News / Europe

Jailed Kurdish Rebel Leader Expected to Make Ceasefire Call

Selahattin Demirtas (front C), co-chairman of the pro-Kurdish Peace and Democracy Party (BDP), lights a traditional Newroz fire during a rally to celebrate the spring festival of Newroz - with a picture of imprisoned PKK leader Abdullah Ocalan seen in theSelahattin Demirtas (front C), co-chairman of the pro-Kurdish Peace and Democracy Party (BDP), lights a traditional Newroz fire during a rally to celebrate the spring festival of Newroz - with a picture of imprisoned PKK leader Abdullah Ocalan seen in the
x
Selahattin Demirtas (front C), co-chairman of the pro-Kurdish Peace and Democracy Party (BDP), lights a traditional Newroz fire during a rally to celebrate the spring festival of Newroz - with a picture of imprisoned PKK leader Abdullah Ocalan seen in the
Selahattin Demirtas (front C), co-chairman of the pro-Kurdish Peace and Democracy Party (BDP), lights a traditional Newroz fire during a rally to celebrate the spring festival of Newroz - with a picture of imprisoned PKK leader Abdullah Ocalan seen in the
Reuters
— Kurdish politicians were ferried to a Turkish prison island on Monday where Kurdish rebel leader Abdullah Ocalan is expected to issue a ceasefire call in a conflict that has cost 40,000 lives and battered Turkey's economy over three decades.

Ocalan, captured by Turkish special forces in Kenya 14 years ago, has been holding talks with the government since late last year. Truces have been agreed and failed before in the war, but this is the first time Ocalan and a Turkish prime minister have openly spoken of talks on a comprehensive settlement.

Justice Minister Sadullah Ergin said he expected the withdrawal of Kurdistan Workers Party [PKK] guerrillas to bases in northern Iraq to be completed by the end of 2013, Milliyet newspaper reported Monday.

In exchange for the ultimate disarming of the militants, Turkey would strengthen the political rights of the country's Kurds who account for some 20 percent of its population of 76 million, according to Ocalan's plan.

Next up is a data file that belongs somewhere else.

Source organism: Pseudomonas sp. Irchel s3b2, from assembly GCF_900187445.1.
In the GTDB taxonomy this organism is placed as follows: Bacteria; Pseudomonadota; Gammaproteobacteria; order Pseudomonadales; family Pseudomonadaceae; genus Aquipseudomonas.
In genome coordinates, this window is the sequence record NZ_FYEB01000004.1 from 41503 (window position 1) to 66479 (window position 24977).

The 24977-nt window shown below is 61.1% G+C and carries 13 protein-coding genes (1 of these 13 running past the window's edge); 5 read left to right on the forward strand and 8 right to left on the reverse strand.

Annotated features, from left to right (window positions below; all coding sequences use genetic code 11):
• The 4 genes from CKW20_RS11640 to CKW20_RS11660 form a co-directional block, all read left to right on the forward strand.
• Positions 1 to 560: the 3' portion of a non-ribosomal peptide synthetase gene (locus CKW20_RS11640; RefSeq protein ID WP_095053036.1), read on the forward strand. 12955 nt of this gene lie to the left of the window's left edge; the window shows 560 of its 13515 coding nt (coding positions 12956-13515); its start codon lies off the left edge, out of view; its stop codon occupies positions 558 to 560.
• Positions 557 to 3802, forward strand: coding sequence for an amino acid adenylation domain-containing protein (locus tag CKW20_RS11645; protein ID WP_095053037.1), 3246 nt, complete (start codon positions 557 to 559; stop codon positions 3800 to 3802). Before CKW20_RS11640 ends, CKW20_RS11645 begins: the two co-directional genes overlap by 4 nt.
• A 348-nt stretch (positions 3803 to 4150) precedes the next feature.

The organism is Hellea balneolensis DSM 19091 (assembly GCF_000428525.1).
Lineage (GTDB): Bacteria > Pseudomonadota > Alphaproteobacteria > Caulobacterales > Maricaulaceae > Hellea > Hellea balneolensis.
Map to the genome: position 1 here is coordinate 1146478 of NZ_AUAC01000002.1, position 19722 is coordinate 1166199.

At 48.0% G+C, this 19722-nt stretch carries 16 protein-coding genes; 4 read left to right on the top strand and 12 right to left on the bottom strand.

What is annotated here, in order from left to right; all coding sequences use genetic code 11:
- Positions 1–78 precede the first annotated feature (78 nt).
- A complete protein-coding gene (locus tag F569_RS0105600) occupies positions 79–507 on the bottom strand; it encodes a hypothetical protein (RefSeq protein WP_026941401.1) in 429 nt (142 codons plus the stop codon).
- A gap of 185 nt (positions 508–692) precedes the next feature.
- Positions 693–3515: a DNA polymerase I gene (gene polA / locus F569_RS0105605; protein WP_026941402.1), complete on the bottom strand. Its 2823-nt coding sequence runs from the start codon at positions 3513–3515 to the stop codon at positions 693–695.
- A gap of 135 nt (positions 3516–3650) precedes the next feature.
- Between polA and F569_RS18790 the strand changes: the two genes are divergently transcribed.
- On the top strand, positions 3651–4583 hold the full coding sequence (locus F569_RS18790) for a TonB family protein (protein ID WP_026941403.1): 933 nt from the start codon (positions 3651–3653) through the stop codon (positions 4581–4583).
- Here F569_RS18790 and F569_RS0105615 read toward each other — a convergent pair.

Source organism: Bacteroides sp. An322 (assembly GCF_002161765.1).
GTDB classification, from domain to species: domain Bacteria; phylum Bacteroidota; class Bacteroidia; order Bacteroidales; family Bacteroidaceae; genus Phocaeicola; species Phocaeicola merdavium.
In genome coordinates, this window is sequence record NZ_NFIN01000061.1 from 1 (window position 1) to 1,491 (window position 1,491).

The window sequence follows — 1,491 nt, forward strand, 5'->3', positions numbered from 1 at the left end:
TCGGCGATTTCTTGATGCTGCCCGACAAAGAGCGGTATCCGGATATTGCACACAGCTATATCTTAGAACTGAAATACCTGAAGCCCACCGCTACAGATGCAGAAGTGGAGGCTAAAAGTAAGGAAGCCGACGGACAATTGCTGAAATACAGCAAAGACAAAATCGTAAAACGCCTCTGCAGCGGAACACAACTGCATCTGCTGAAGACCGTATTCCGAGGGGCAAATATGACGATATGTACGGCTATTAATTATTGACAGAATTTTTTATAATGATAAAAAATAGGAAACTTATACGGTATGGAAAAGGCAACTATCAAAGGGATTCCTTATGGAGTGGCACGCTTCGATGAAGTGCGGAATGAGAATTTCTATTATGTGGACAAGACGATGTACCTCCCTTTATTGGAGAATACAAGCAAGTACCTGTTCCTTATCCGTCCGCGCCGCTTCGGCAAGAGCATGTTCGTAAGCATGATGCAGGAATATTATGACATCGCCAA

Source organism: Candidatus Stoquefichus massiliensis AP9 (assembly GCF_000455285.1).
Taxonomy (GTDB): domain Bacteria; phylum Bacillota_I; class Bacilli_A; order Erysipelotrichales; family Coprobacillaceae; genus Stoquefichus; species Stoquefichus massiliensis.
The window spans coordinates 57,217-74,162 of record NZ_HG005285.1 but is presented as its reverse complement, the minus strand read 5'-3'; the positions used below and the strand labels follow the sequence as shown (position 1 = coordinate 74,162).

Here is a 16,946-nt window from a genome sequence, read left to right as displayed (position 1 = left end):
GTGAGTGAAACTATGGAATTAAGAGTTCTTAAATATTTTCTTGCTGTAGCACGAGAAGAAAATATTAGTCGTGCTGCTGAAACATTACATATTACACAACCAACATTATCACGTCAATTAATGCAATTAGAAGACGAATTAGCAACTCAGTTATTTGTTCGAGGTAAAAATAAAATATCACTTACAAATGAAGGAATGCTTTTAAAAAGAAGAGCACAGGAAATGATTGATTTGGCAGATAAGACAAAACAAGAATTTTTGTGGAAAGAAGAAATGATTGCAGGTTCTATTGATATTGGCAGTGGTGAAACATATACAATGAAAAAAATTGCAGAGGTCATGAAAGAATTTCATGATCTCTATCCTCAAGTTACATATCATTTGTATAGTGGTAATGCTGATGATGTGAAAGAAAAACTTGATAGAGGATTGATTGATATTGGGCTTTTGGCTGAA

In an initial confidence-boosting step, the PKK last week released eight Turkish captives which it had been holding at its bases in northern Iraq for up to two years.

On Monday, a delegation of the Peace and Democracy Party [BDP] made no comment before leaving to see PKK chief Ocalan on Imrali island in the Marmara Sea.

The island has long associations with the more turbulent chapters in Turkey's history. After a military coup in 1960, prime minister Adnan Menderes and two other senior ministers were hanged there.

The ceasefire call by Ocalan, whose death sentence was commuted to life imprisonment after his trial on Imrali, was expected to be announced at celebrations now under way to mark the Kurdish new year festival of Newroz on March 21. Those rites have in the past been marred by clashes between protesters and Turkish security forces.

Mountains of Iraq

The PKK had originally fought for an independent state to be carved out of southeastern Turkey, but have more recently moderated their demands to greater autonomy and cultural rights for Kurds. In the course of the conflict investment in the area has slumped and poverty has increased, putting a strain - beyond the human losses - on the Turkish economy as a whole.

Prime Minister Tayyip Erdogan has said he seeks peace in the southeast, but will respond to any hostile actions by the PKK, which is considered a terrorist organization by the United States and the European Union, as well as Ankara.

A BDP delegation previously met Ocalan in late February and since then the PKK leadership in northern Iraq and Europe have responded to his draft peace plan, which he was expected on Monday to finalize with a timetable.

Rebel PKK commander Murat Karayilan said last week the PKK supported Ocalan's peace efforts, but communicated its misgivings about the process in a letter responding to him.

The BDP is a legal party with 29 parliamentarians made up overwhelmingly of ethnic Kurds focused on Kurdish issues.

The PKK says it keeps about half of its 7,000 fighters in Turkey and half in northern Iraq, where it maintains its main camps in remote, nearly impassable mountains. Turkish authorities estimate the number of rebels to be lower.

Apart from hampering economic growth, the conflict has scarred Turkey's human rights record and has posed a major obstacle to membership in the European Union.

Ocalan is serving a life sentence for treason. He still holds sway over the PKK despite long isolation on Imrali and is considered a hero by nationalist Kurds.

Ocalan still pushes for safeguarding Kurdish rights, demanding a "truth commission" in parliament to examine Kurdish rights violations in Turkey.

You May Like

Lebanese Media Unite to Support Palestinians in Gaza

Joint newscast billed as Arab world’s first unified news bulletin in support of Hamas-controlled Gaza Strip More

Photogallery Australian PM Alleges ‘Coverup’ at MH17 Crash Site